In the early 1980s, your colleagues would joke that you were always looking for gay men, meaning that you were trying to understand this new disease affecting them. Were you comfortable working with gays?
I trained in internal medicine in West Hollywood, so I had a large proportion of patients who were gay men even before AIDS, especially because I was already quite interested in infectious disease and there was a lot of hepatitis B and other STDs in that community.
Were you homophobic?
I was always very comfortable with gay men. I was even comfortable with my colleagues joking that I was always looking for them. Those early years were very emotional. Many of the patients dying then were the same age I was, and they were dying of mysterious infections of the brain, the retina, and the gut. It was not a dignified end, and, of course, the mystery added to the stigma and discrimination. We took care of a lot of patients who were shunned by family and friends.
Did you ever have a meltdown or feel like you were burning out?
No. Despite all the personal tragedies, the scientific part was interesting and fascinating and rapidly evolving. That's the part that kept me going.
Do you remember any of your patients particularly?
I remember about half a dozen of them very well--and fortunately, one of them is still alive and well. He's in Boston now, but we stay in touch via e-mail and phone.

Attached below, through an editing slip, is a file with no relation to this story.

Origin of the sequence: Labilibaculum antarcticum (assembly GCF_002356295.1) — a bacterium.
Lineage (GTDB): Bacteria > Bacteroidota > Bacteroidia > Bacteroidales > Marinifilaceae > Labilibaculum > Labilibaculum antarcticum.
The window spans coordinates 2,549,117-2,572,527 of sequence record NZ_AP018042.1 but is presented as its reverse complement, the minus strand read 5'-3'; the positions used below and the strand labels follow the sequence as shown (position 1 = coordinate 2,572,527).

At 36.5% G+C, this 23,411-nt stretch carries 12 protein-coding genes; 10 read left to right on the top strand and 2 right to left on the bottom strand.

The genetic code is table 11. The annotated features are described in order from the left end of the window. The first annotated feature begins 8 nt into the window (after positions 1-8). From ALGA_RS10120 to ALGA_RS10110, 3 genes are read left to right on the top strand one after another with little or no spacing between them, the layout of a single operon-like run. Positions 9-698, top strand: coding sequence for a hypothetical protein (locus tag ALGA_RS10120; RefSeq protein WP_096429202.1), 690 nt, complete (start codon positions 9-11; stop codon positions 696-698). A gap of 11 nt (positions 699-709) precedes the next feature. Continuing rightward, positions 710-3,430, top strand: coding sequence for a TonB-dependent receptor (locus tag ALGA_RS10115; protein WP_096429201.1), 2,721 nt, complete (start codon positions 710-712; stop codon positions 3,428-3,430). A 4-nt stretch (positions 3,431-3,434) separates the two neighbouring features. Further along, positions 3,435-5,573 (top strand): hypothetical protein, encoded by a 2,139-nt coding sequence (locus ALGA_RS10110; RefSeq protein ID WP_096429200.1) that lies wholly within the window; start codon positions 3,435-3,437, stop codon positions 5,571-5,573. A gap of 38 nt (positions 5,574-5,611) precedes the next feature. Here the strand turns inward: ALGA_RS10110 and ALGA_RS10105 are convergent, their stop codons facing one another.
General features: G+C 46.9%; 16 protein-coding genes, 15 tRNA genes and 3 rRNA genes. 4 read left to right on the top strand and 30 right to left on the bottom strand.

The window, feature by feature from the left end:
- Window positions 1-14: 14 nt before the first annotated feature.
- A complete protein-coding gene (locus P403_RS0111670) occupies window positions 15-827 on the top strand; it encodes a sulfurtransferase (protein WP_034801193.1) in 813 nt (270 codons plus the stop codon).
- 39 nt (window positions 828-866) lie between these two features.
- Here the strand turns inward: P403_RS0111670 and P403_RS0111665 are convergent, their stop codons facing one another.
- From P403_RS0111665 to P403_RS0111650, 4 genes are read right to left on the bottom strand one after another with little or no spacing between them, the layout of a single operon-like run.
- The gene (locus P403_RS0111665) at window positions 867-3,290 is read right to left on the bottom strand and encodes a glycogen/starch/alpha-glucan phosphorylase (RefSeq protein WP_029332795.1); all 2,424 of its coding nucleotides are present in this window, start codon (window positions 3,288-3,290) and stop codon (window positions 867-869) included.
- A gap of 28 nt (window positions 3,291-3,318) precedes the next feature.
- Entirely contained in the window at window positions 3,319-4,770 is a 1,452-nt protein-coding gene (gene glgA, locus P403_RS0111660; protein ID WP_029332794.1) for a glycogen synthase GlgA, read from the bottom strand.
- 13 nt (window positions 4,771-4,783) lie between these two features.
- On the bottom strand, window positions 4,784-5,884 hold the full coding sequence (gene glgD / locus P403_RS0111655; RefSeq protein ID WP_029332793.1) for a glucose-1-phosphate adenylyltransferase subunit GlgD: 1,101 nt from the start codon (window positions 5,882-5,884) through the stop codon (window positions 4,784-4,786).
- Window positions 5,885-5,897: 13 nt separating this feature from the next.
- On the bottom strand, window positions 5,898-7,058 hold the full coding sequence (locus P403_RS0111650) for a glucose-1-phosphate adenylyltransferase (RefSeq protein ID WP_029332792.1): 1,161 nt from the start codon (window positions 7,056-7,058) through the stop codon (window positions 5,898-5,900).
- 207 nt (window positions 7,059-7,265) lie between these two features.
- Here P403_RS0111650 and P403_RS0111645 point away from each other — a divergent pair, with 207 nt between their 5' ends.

Today, your lab works with newly infected patients to see if starting treatment right away can have a special benefit. A lot of those patients are young gay men. Do you ever want to just slap them upside the head?
[Laughs] Yeah, there are times I feel like doing that. They're so young. They have no recollection of the 1980s and early 1990s. It's a reflection of the complacency now toward the disease in this country because it seems to be manageable here.
Many people have accused you over the years of grandstanding and overreaching with your research. More than once, big announcements that you made--that HIV may be eradicable or that there was a multidrug-resistant supervirus afoot in New York City--haven't panned out. Are yon arrogant?
I'm confident. People love to simplify and rephrase what I've said, then criticize it. There's not a statement I'd take back. But it all got simplified to a one-sentence thing.
And now new research has revived your early suggestion that long-term treatment may eradicate HIV, especially in patients who start meds right away. Do you feel vindicated?
What I don't understand is that cancer patients want scientists to talk about curing it, but in HIV it's as though you'd committed an assassination to mention a cure. With that attitude we'll never have a cure.